"It's the gift of God who is in Newfoundland," said a tragedy born in Jamaican after giving support



Machel Rayner is a healthy person. It will succeed by & # 39; Helping people get healthy and well.

But after announcing the CIC's News on Thursday about its immigrant problems, it has received a national awareness and job offers are translated from different sectors.

"The RNC [Royal Newfoundland Constabulary] On my call and they gave me the recruitment process for me, because they want someone like me, "Rayner said Friday.

Similar offers were made by small businesses in St John. Even the sharks' office in Gander went out, Rayner said.

Memorial and Human Hobbies School The University of Remembrance has created a fundraising initiative to help the old student with financial challenges.

"It's been great, feedback and amazing support from all areas of life … I know many people where I worked, they support me. But at This level, it's the best ever ever. "

Costly mistake

Originally from Trenchtown, Jamaica, Rayner has 31 years of age living in St John for eight years and two months.

He was in the final stages of finalizing his lasting position in this accident when he said he had damaged the opportunity to be able to do so; live in Canada.

Rayner was part of a program called Newfoundland and Labrador government to increase immigrants and its output. completing staff shortages.

If they are Newfoundlander, they stand behind you all the way.– Machel Rayner

After losing some of his salary at his personal training work in St John, Rayner said he had decided to be in a position, looking for work in Halifax over time.

By dividing the subdivision for work – even though it was in time – Rayner said that it was released automatically from the Provincial Designated Program of Landfishers and Labrador.

He left it with two options, which included a hearing hearing that could be due to being banned from the country for up to five years.

Rayner, pictured here as a personal trainer, saying he has his interests in casual healthcare. (CBC)

Without work, Rayner felt he had no choice but to return to Jamaica and re-appeal through a federal program. It was a move; There, he said, that would disturb him and his family.

Breaking

After Rayner told him a story, he told the worker of the local government that is called constraints on their work permit permit. He will now get work wherever he wants in the continent.

His lawyer, Meghan Felt, said that it is a move that does not; It happens often, and it is a great gift for Rayner.

On Friday afternoon, Rayner told regional and federal governments that they were talk about his case behind the scenes and his / her; sending appeals appeals in January onwards.

Rayner and his lawyer, Meghan Felt, before the CBC interview on Friday. (Paula Gale / CBC)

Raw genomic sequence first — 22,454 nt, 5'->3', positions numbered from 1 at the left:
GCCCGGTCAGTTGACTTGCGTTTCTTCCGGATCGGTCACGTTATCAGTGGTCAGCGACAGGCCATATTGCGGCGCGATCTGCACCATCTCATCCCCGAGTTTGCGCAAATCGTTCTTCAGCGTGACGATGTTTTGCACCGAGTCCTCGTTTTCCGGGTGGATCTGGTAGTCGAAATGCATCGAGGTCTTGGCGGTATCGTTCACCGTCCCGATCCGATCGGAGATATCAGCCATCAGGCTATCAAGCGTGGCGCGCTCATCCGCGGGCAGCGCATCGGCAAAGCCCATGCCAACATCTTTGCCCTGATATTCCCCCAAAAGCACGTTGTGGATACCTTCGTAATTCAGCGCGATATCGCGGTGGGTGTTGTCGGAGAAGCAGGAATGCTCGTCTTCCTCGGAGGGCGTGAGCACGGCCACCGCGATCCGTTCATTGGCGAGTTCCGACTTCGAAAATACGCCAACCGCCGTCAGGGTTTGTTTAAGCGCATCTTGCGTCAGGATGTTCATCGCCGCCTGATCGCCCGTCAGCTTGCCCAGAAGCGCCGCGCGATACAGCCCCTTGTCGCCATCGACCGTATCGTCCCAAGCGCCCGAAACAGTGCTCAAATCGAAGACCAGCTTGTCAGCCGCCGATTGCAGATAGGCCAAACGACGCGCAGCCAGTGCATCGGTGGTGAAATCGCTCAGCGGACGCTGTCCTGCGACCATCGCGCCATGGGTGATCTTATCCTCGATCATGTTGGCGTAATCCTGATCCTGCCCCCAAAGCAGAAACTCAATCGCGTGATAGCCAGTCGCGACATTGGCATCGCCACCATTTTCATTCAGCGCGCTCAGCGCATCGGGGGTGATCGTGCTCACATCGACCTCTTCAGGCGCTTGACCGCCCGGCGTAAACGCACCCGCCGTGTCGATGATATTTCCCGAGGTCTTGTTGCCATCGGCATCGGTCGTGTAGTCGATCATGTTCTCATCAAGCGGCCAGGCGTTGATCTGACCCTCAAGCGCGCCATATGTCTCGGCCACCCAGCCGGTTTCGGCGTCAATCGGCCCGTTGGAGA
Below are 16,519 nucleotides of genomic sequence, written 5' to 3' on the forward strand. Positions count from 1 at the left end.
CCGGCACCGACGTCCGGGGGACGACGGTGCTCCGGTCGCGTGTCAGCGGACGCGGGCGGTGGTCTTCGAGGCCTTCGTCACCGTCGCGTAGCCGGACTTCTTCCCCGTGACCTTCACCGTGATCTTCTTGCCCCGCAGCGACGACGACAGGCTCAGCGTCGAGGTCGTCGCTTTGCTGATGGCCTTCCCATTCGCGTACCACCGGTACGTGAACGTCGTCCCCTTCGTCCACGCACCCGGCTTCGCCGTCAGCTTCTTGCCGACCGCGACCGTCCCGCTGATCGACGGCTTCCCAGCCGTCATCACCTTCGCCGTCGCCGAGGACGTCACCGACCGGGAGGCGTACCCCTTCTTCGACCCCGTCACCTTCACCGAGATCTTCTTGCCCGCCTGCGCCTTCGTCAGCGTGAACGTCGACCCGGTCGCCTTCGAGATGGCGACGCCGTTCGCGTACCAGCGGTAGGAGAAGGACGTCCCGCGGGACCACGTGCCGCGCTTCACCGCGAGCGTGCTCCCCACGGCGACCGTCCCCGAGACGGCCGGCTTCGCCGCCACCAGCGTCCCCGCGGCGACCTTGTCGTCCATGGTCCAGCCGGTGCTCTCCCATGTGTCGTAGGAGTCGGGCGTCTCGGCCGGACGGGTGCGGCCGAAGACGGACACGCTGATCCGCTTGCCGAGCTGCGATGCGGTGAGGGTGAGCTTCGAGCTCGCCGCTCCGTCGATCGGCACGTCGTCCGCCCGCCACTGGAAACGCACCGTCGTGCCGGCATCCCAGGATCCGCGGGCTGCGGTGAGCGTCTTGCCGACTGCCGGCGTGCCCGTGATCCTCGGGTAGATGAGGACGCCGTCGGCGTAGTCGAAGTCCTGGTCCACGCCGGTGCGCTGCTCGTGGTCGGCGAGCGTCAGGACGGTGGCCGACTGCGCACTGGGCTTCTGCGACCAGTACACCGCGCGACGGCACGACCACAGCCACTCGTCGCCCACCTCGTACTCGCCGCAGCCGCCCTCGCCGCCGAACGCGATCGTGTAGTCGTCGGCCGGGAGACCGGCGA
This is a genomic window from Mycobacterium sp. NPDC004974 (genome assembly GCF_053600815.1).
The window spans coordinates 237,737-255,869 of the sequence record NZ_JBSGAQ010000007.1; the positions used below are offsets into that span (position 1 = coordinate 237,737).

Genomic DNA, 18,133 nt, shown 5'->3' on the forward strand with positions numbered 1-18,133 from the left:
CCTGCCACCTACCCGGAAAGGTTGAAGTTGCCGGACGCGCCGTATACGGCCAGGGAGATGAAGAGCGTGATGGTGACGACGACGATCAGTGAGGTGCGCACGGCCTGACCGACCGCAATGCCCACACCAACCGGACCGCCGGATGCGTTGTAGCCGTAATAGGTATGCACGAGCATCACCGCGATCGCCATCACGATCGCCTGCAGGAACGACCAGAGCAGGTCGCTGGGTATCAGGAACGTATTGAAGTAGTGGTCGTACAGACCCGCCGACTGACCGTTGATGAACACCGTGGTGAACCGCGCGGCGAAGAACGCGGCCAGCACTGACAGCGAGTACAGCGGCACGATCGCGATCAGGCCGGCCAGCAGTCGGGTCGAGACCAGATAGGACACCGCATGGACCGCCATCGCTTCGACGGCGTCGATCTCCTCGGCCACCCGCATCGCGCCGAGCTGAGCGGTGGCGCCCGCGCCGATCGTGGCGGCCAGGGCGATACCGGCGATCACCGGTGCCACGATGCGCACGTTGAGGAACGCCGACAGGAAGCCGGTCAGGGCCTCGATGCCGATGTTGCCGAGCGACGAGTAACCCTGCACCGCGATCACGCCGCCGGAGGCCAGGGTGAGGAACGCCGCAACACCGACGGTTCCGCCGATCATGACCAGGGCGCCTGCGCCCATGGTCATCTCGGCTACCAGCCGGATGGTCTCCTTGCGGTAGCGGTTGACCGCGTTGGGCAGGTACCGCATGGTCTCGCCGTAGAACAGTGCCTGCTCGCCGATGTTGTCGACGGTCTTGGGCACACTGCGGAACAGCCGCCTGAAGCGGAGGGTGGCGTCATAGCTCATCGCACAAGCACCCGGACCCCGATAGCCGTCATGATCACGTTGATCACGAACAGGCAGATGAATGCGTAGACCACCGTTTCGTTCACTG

"The work permit is good now because I can continue to support my family and get back back," he said.

"The gifts of God are new gifts for this world. Your back is in any way. If you're a Landfisher, they stand behind you all. I am happy and happy to work and to stay here. "

The rules are for purpose

Felt, who is a partner of McInnes Cooper and who is special in immigrant law, says that the rule that Rayner broke by working in Halifax for a reason.

She said that the regional divisional program was the idea of ​​staying within the department, but that is not always the case; happening.

Machel is the kind of person who wants Canada.– Meghan Felt

"There's a lot of time, when they always get home, they leave for other cities and they would not have added to our share here," said Felt.

Rayner's production will be produced if the appeals hearing is held in January.

"Machel is the kind of person who wants Canada. He is young, he is educated and he speaks English very well."

Another option for Rayner is to go through a federalized induction program that can be returned in the country around six months.

Another is an option in the Atlantic Immigration Pilot Program, but she has a period of nine to ten months, Felt said.

Now to continue

It was 1:30 a.m. Friday before Machel Rayner went to bed after a day full of motions and support messages.

He had one last person to tell: his mother, Linda, who is back home in Jamaica, and has been praying for her not to return.

"He said," Thank you, Jesus, thank you very much, Jesus, thank you, Jesus. You answered my prayers, "said Rayner.

"She broke down and said, God answered her and continued to pray for him to see."

Rayner had promised to take her mother to Newfoundland and Labrador. It is a promise he still wants to keep. (Submitted)

Despite the support and good wishes, Rayner said, the emphasis is on; Canada can still remain in mind.

"Now with this support, I'm more confident," he said. "But he can still go on the other way."

But his goal is still the same. After years of calling Newfoundlander and Canada, he wants to do it officially with citizenship.

"It would be a moment for my mom … if she still lives around. I need to work quickly to get it here."

Read more stories from Newfoundland and Labrador CBC


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